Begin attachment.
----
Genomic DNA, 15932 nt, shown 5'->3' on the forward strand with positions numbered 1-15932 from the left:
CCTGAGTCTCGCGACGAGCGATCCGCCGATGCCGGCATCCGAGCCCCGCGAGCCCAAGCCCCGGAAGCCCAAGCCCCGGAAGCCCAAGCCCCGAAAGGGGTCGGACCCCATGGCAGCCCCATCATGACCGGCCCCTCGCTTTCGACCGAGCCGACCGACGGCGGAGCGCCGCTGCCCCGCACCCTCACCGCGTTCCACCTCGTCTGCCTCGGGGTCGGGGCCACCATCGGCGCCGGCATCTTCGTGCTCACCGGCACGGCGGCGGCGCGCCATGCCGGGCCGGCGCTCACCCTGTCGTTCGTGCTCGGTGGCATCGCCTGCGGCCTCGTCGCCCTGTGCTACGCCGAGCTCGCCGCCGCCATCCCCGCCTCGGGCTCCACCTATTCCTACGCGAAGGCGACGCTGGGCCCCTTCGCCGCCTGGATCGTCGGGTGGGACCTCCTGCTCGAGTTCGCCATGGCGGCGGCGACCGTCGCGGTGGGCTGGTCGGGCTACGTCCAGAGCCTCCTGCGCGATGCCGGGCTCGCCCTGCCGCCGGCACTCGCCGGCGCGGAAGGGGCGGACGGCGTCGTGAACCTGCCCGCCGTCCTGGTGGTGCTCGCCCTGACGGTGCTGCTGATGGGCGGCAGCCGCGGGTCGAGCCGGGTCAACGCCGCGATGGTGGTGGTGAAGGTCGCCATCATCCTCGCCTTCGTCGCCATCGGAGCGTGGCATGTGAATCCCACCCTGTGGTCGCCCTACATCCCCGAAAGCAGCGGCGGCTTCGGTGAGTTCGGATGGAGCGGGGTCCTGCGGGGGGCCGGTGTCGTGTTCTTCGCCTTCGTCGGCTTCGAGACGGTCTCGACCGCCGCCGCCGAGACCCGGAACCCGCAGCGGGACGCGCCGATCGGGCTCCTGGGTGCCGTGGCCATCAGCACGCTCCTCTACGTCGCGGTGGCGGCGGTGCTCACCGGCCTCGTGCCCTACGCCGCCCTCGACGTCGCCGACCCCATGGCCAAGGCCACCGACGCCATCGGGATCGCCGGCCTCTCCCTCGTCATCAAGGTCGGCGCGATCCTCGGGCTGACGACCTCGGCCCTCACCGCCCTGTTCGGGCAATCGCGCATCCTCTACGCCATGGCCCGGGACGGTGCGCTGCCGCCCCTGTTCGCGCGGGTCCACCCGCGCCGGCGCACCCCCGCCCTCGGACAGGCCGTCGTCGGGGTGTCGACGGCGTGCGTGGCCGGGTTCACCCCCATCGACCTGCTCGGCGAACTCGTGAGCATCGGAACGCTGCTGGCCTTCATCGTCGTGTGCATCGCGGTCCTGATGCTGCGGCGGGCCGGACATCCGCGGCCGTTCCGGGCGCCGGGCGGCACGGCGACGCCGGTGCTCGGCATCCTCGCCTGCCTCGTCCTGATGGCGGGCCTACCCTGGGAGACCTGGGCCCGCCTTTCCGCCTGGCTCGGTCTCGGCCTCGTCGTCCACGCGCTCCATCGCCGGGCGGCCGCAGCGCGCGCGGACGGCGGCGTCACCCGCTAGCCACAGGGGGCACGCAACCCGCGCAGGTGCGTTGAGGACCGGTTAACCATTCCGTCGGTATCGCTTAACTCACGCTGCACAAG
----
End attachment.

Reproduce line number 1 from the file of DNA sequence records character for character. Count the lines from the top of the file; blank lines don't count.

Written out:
Genomic DNA, 15932 nt, shown 5'->3' on the forward strand with positions numbered 1-15932 from the left: